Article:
Jawadat Badawieh, Hazera’s Manager responsible for African markets: “Beside these two exemplary development projects, Hazera is providing farmers training in a range of African countries such as Tanzania, Angola, Uganda, Zimbabwe, Zambia, Rwanda and most recently in West-Africa, more particularly in Sierra Leone, Ivory Coast, Burkina Faso and Senegal. In the last country we were also present at the Congress of the African Seed Trade Association at the beginning of March.

There is much demand from farmers for expertise and good practices. Hazera can offer those, and our selected vegetable varieties and genetics fit very well to African climate conditions. Hazera is seeking cooperation with governmental institutions, NGO’s and unions to enhance agricultural development and yields. The dream is to create successful projects such as those in Ethiopia also in other countries. At this moment I’m seeing opportunities in Uganda or maybe Rwanda. It would be very honourful for us to have the success concept transplanted to other countries and, more important, it would be beneficial for farmers.”

In Ethiopia, Hazera is also active with seed production for its vegetable varieties, another way to introduce professional knowledge into this continent full of promise. A potential that is also seen clearly by Hazera’s mother company Limagrain, that has considerably strengthened its presence in Afica through its daughter companies and through several recent acquisitions such as Link Seed (South Africa) and Seed Co (several countries).

As Hazera’s CEO Rami Dar stated: “Hazera aims to help feed the world’s growing population and develop agriculture throughout the world. By supporting and developing agriculture in Africa we can help millions of people to improve their living conditions”.

Posted on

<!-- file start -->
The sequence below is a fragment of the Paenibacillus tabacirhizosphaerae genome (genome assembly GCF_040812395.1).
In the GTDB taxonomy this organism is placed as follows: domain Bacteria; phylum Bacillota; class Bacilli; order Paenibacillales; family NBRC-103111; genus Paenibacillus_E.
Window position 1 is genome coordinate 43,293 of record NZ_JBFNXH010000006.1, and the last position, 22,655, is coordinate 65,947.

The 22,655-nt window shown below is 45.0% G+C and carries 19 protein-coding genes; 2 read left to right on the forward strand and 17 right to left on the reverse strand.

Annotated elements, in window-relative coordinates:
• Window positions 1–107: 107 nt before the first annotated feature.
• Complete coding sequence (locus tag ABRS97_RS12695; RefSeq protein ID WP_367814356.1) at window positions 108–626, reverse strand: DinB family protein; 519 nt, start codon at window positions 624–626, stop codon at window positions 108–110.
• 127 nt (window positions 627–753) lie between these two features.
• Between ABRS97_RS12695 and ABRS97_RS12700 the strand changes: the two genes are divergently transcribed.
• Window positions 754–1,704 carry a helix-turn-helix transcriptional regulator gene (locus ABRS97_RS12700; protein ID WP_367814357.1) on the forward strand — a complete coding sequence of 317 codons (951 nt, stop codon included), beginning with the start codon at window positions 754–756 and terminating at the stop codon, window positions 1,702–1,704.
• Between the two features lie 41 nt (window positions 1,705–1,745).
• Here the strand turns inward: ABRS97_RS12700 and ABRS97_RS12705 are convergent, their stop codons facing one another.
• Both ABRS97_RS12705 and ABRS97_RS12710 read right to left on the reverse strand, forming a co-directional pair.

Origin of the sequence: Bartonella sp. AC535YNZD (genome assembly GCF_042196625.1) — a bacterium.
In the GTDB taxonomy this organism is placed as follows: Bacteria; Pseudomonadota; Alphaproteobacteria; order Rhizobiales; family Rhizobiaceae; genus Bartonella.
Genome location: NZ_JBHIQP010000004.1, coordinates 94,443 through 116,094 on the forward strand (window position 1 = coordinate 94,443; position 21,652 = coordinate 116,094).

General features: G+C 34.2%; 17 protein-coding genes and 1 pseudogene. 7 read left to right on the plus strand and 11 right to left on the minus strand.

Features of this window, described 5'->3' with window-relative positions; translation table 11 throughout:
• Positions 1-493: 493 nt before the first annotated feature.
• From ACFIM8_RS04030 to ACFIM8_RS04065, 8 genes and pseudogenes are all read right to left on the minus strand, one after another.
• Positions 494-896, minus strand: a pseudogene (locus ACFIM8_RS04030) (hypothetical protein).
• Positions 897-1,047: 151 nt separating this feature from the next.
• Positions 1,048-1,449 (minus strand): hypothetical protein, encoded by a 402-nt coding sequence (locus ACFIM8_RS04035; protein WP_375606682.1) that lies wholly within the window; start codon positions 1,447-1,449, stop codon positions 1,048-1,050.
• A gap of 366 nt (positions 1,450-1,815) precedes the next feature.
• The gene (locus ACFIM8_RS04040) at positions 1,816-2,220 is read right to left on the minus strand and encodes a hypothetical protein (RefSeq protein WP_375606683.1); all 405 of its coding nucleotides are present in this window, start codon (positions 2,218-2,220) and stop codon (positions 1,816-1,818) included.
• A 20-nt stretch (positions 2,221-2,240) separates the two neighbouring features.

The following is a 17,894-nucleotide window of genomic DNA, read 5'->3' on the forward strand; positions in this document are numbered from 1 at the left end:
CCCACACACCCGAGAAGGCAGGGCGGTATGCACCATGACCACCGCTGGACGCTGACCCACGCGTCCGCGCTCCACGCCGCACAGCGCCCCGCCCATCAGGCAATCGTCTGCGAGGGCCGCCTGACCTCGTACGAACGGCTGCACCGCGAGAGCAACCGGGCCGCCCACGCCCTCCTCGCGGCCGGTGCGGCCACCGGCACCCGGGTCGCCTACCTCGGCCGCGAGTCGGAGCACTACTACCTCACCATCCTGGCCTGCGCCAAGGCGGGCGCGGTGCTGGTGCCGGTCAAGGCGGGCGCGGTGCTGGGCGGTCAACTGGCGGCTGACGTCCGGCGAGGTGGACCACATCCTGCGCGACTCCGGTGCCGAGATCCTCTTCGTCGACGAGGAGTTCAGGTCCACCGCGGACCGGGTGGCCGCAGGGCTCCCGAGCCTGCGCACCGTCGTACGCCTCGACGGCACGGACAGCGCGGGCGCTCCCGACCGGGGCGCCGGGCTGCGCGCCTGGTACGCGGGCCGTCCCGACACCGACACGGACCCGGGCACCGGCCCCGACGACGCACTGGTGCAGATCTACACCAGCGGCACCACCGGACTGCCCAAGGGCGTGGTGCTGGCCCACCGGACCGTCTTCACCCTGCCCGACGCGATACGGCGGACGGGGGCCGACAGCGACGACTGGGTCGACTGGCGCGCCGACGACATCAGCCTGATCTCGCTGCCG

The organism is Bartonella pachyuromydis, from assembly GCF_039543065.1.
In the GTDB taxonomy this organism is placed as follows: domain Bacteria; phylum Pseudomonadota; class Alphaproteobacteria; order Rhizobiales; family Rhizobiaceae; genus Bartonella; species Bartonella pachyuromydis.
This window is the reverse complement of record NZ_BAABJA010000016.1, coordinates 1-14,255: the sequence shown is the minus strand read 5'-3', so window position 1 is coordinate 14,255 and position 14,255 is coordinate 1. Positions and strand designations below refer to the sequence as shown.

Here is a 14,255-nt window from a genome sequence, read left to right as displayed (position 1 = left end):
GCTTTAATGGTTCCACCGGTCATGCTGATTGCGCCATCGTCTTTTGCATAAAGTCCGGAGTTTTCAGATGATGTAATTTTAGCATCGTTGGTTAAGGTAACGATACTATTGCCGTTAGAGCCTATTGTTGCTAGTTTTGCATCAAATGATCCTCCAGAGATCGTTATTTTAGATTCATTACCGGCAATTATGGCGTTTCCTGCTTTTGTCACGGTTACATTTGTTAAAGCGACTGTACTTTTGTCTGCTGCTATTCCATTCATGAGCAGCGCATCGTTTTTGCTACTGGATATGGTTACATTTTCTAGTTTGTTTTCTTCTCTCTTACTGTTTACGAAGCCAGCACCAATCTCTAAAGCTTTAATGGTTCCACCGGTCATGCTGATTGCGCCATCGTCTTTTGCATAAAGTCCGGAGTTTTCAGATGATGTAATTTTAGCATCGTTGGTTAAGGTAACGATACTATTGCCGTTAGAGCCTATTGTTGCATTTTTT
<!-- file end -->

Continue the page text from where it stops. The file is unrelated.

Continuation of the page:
LIDL explains how to recognise quality in fruit and veg

Screenshot 2015-02-26 at 14

Global discounter LIDL has launched a quality campaign in its German home base teaching how to recognize good quality.

The campaign includes a TV ad now on air in Germany which asks “How can you tell what really is good?”

The initiative focuses on six product groups: fruits and vegetables, fresh baked goods, fresh meat products, wine, coffee and chocolate.

An accompanying web site says how fresh, crisp and juicy they are is a guide to quality in fruit and vegetables “and not the fact someone made a colourful pyramid out of them.” Good vegetables are usually plump, crisp and firm. For many types – such as tomatoes, cucumbers and bell peppers – a strong and uniform skin colour is an indication of ripeness, it says.

Lidl has included a fruit and vegetables ‘horoscope’ to guide consumers as to the ‘stars of the season’. It provides an overview of Lidl’s changing range according to the time of year. Being in season is another factor in good quality fruit and vegetables. “We only offer a product when it has reached the ideal level of maturity and thus tastes really good,” it says.

See the web site (in German)